For the balsamic onion topping, fry the sliced onions and thyme leaves in 2 tablespoons of olive oil over a low heat for about 5 minutes. Add the balsamic vinegar, reduce for a minute or two, then leave to cool.

For the basil and cherry tomato topping, roughly chop the basil leaves and pop them into a bowl with the cherry tomatoes. Season with salt and pepper, a drizzle of extra virgin olive oil and a tiny splash of white wine vinegar. Add the garlic and mix it all.

To cook the focaccia, as soon as the dough has risen, pound it then place on a baking tray and spread it out to cover the tray. Push down roughly on top of the dough like a piano to make lots of rough dips and wells.

Divide the onion and the tomato toppings over two thirds of the focaccia. For the three-cheese and rosemary topping, break up the Taleggio and the goat's cheese over the remaining third of the focaccia. Sprinkle over the grated Parmesan and rosemary leaves and season with pepper. Finish with a good drizzle of extra virgin olive oil and a sprinkle of sea salt. Leave to prove for a further 20 minutes then bake for 20 minutes, until golden on top and soft in the middle.

Whether it's delicious vegetarian or vegan recipes you're after, or ideas for gluten or dairy-free dishes, you'll find plenty here to inspire you. For more info on how we classify our lifestyle recipes please read our special diets fact sheet, or or for more information on how to plan your meals please see our special diets guidance.

Nutritional Information Amount per serving:

Calories

Calories are just a unit of energy. If you eat more than you use you can gain weight, or lose it if you don't eat enough. How much you need depends on your weight, gender and how active you are, but it's around 2,000 a day.

Carbs

Carbs are a great source of energy and, excluding foods such as potatoes, are made from grains - like bread, pasta and cereal. We all need carbs, but try to make them all wholegrain by sticking to brown bread, rice and pasta - they are much more nutritious.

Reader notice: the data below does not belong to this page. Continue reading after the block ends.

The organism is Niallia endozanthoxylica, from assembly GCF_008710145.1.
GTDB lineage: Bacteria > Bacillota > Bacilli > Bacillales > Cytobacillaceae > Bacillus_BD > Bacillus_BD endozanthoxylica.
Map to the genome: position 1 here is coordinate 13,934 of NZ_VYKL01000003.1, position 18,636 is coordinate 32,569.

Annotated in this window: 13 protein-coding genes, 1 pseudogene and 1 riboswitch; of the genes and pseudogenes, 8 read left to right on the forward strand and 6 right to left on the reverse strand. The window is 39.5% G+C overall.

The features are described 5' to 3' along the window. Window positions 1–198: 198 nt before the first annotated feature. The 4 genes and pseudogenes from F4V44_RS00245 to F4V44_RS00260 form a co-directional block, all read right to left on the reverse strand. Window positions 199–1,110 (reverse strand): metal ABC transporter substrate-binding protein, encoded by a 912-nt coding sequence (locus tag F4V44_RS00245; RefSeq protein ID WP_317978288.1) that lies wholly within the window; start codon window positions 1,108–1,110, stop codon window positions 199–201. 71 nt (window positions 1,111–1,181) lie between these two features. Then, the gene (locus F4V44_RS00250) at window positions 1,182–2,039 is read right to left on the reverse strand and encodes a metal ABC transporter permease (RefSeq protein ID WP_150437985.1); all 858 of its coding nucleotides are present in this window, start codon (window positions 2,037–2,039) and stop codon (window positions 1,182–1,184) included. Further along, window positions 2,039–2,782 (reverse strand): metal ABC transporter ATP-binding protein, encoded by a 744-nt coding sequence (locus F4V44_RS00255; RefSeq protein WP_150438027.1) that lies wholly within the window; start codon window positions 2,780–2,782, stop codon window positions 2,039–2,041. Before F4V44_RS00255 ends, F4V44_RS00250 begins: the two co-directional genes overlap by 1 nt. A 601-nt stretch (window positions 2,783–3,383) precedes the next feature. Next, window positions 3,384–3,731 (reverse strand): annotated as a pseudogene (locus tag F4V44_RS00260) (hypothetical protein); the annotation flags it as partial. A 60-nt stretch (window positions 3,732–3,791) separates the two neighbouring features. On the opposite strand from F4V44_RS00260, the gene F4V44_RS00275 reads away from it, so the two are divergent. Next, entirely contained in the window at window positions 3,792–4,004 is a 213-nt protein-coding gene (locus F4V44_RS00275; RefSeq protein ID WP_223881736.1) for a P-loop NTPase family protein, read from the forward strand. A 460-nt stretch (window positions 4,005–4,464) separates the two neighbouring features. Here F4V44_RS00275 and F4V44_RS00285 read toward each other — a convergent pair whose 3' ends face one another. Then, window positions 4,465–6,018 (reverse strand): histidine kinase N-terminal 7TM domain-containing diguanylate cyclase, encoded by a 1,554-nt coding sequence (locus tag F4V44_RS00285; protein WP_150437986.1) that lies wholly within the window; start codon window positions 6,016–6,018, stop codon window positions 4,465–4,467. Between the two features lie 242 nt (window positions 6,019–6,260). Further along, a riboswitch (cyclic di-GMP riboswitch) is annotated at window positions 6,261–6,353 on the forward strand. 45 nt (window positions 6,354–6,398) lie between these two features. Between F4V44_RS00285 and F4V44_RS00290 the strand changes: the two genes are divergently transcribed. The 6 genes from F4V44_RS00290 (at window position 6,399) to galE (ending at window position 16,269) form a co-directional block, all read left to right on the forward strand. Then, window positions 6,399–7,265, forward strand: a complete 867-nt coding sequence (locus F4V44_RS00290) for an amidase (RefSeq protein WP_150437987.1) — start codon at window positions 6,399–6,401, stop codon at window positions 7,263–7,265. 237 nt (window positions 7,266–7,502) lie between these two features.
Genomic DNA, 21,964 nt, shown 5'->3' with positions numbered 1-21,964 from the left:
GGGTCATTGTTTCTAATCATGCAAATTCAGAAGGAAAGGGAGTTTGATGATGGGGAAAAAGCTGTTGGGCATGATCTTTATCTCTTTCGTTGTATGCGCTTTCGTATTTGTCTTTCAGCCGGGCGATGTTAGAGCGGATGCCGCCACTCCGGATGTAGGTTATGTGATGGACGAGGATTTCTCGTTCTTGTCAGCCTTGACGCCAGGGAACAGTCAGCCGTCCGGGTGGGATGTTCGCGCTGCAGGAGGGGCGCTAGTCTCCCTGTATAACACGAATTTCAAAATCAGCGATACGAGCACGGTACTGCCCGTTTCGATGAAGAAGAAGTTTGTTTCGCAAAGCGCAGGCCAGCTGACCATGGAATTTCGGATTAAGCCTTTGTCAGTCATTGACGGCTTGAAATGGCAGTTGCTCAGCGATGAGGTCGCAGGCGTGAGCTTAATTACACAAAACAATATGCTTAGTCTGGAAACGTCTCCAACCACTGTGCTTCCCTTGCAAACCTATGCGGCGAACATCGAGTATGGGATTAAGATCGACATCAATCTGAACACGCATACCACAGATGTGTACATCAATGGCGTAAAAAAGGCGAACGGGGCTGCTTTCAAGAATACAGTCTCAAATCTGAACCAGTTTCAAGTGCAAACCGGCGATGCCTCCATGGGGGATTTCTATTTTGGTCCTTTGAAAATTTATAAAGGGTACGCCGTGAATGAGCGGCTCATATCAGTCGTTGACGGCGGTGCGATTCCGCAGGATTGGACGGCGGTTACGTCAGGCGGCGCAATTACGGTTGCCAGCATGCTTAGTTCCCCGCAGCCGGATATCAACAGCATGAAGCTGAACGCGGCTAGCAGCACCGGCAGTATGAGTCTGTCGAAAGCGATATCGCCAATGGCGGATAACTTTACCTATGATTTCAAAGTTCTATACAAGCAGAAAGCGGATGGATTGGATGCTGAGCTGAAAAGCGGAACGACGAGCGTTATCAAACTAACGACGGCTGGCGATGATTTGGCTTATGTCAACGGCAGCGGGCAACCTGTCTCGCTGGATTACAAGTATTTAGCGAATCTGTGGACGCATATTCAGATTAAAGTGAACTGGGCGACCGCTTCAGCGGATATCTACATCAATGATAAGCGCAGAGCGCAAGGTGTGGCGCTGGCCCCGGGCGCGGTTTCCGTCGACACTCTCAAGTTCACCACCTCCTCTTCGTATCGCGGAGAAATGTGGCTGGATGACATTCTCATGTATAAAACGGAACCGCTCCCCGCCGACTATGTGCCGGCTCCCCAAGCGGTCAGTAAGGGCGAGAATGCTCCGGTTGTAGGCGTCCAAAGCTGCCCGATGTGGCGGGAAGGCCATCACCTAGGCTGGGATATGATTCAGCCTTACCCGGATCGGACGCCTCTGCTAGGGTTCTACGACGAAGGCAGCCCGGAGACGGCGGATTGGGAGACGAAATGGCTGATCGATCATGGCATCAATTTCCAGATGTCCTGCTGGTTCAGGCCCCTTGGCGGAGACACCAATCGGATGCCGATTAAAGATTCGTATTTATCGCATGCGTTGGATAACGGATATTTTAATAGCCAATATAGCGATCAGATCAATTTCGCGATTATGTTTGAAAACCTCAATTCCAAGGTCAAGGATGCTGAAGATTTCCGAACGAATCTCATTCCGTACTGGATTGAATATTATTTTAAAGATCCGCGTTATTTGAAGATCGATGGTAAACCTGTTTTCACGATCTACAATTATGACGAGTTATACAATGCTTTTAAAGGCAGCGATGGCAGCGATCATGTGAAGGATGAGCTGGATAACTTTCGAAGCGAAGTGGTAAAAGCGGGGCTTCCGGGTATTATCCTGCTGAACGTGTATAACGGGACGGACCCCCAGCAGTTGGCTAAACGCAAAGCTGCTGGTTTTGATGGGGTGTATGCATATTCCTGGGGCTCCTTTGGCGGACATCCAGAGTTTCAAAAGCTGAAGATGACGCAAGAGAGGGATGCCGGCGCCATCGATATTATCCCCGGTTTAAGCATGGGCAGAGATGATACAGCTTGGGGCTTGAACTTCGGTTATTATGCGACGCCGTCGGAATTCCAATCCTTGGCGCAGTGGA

Sugar

We all deserve a treat sometimes, but try to limit your sugar intake. Most of your sugar should come from raw fruit and milk, because they give us lots of nutrients too. Always check food labels so you know how much sugar you're eating.

Fat

We all need to eat a small amount of fat because it protects our organs and helps us grow. But we need to be careful about how much fat we eat and what kinds of fat, because in higher levels it's associated with weight gain, diabetes, cancer and heart disease.

Saturates

Saturated or "bad fats" are in beef, pork, chicken skin, butter, cream and cheese. Too much can be bad for our heart and cholesterol levels, but unsaturated or "good fats" in fish, nuts, avocados and some oils can help keep our hearts healthy if eaten in moderation.

Protein

Protein helps our muscles to grow and repair, as well as providing you with essential amino acids. When it comes to protein, try to eat leaner sources such as chicken and fish or non-meat sources such as eggs, dairy, beans, nuts, seeds, tofu and pulses.
  • Calories 303
    15%
  • Carbs 34.0g
    13%
  • Sugar 2.0g 2%
  • Fat 11.9g 17%
  • Saturates 3.5g 18%
  • Protein 9.9g 22%
Of an adult's reference intake

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Buying sustainably sourced fish means buying fish that has been caught without endangering the levels of fish stocks and with the protection of the environment in mind. Wild fish caught in areas where stocks are plentiful are sustainably sourced, as are farmed fish that are reared on farms proven to cause no harm to surrounding seas and shores.

When buying either wild or farmed fish, ask whether it is sustainably sourced. If you're unable to obtain this information, don't be afraid to shop elsewhere – only by shopping sustainably can we be sure that the fantastic selection of fish we enjoy today will be around for future generations.

For further information about sustainably sourced fish, please refer to the useful links below:

Marine Stewardship Council
http://www.msc.org/

Fish Online
http://www.fishonline.org